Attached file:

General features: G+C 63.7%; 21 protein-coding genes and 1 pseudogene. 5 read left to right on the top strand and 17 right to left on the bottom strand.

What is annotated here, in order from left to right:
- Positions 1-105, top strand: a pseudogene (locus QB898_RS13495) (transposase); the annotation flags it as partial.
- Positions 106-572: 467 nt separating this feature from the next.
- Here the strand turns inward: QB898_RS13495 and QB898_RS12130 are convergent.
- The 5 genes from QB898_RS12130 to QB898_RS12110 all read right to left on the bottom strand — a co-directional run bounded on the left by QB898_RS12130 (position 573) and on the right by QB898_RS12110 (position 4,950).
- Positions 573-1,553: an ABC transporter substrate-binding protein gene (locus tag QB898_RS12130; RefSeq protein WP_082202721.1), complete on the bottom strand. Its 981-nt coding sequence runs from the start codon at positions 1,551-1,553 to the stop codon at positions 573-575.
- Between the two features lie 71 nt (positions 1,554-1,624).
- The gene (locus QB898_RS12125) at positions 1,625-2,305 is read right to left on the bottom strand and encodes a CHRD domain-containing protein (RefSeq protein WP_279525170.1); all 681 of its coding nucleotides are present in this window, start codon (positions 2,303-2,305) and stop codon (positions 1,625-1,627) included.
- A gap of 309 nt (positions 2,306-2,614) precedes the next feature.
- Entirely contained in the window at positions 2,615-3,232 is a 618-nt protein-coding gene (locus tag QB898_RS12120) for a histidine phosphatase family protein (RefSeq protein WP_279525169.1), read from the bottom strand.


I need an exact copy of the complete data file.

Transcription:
General features: G+C 63.7%; 21 protein-coding genes and 1 pseudogene. 5 read left to right on the top strand and 17 right to left on the bottom strand.

What is annotated here, in order from left to right:
- Positions 1-105, top strand: a pseudogene (locus QB898_RS13495) (transposase); the annotation flags it as partial.
- Positions 106-572: 467 nt separating this feature from the next.
- Here the strand turns inward: QB898_RS13495 and QB898_RS12130 are convergent.
- The 5 genes from QB898_RS12130 to QB898_RS12110 all read right to left on the bottom strand — a co-directional run bounded on the left by QB898_RS12130 (position 573) and on the right by QB898_RS12110 (position 4,950).
- Positions 573-1,553: an ABC transporter substrate-binding protein gene (locus tag QB898_RS12130; RefSeq protein WP_082202721.1), complete on the bottom strand. Its 981-nt coding sequence runs from the start codon at positions 1,551-1,553 to the stop codon at positions 573-575.
- Between the two features lie 71 nt (positions 1,554-1,624).
- The gene (locus QB898_RS12125) at positions 1,625-2,305 is read right to left on the bottom strand and encodes a CHRD domain-containing protein (RefSeq protein WP_279525170.1); all 681 of its coding nucleotides are present in this window, start codon (positions 2,303-2,305) and stop codon (positions 1,625-1,627) included.
- A gap of 309 nt (positions 2,306-2,614) precedes the next feature.
- Entirely contained in the window at positions 2,615-3,232 is a 618-nt protein-coding gene (locus tag QB898_RS12120) for a histidine phosphatase family protein (RefSeq protein WP_279525169.1), read from the bottom strand.